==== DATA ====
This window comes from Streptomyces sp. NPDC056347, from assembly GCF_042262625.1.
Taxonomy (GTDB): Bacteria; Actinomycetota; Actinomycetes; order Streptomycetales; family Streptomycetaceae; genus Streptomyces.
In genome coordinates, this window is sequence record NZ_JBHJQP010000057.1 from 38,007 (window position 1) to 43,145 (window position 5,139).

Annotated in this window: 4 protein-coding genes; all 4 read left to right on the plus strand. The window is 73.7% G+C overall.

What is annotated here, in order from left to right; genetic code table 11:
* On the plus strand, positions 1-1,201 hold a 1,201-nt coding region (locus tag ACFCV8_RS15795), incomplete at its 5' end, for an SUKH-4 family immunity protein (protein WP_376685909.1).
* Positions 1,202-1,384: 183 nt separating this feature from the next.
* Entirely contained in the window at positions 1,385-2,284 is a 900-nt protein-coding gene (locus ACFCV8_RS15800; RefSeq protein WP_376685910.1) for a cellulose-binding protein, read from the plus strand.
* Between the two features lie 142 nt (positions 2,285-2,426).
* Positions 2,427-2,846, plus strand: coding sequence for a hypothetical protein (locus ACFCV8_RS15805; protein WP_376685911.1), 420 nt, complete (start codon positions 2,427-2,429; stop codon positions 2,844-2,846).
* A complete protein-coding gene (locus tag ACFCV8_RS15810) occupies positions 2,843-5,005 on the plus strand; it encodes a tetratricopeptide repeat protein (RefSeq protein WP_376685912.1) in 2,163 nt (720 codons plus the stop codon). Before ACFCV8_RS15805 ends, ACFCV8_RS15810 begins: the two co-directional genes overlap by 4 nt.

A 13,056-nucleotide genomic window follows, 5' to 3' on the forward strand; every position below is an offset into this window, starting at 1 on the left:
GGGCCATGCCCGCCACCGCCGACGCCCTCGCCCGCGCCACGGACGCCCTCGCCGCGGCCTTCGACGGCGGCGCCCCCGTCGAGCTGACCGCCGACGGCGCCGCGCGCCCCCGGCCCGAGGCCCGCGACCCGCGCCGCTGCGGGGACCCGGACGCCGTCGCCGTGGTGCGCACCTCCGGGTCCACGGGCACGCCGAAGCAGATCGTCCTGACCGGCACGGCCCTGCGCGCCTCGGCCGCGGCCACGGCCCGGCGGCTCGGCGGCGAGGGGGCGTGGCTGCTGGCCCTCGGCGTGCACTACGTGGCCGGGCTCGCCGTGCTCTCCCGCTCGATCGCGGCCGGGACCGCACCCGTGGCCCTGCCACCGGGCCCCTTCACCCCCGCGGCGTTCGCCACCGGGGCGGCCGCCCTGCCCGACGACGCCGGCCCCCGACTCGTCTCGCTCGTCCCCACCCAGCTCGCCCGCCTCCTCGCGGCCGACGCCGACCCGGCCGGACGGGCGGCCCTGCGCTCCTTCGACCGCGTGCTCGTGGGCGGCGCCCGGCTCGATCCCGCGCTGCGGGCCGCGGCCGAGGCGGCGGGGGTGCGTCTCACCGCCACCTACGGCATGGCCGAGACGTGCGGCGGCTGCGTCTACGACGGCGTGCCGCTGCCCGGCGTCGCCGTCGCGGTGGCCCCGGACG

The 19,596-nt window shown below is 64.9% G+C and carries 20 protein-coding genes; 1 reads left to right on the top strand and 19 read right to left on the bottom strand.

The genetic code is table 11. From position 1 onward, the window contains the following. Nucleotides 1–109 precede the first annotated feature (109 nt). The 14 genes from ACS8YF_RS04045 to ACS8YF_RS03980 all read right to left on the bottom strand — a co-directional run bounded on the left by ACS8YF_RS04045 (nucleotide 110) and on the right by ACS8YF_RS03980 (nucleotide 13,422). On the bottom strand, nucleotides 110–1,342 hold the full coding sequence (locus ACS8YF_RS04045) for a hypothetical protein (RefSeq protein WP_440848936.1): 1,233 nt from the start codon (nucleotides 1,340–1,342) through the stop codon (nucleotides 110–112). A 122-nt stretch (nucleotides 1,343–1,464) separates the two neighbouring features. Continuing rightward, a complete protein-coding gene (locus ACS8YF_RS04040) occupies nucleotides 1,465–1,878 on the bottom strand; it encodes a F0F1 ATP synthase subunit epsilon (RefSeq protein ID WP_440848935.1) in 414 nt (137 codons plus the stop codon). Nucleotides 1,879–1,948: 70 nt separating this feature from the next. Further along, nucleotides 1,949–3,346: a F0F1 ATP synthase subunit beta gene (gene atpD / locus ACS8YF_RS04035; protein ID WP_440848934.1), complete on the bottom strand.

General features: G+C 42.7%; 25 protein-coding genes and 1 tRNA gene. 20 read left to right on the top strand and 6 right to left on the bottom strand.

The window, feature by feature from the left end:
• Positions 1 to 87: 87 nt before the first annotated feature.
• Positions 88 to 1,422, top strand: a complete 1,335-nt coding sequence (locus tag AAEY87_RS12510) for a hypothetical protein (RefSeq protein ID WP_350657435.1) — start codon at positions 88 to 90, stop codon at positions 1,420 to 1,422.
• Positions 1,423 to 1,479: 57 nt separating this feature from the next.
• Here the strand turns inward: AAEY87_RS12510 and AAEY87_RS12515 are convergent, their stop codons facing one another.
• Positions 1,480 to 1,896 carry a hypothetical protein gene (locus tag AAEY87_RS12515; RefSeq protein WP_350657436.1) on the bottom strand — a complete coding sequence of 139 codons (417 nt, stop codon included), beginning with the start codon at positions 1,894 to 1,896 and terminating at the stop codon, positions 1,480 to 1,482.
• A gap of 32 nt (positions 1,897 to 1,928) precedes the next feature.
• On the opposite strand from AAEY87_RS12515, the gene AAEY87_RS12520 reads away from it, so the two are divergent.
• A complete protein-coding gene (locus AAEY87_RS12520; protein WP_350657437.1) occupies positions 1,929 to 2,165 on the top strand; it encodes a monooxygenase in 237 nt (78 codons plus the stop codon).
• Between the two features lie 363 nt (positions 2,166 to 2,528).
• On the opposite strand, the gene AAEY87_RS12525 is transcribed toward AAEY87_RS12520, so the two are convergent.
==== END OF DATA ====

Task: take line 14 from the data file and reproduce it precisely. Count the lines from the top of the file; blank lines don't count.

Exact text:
The 19,596-nt window shown below is 64.9% G+C and carries 20 protein-coding genes; 1 reads left to right on the top strand and 19 read right to left on the bottom strand.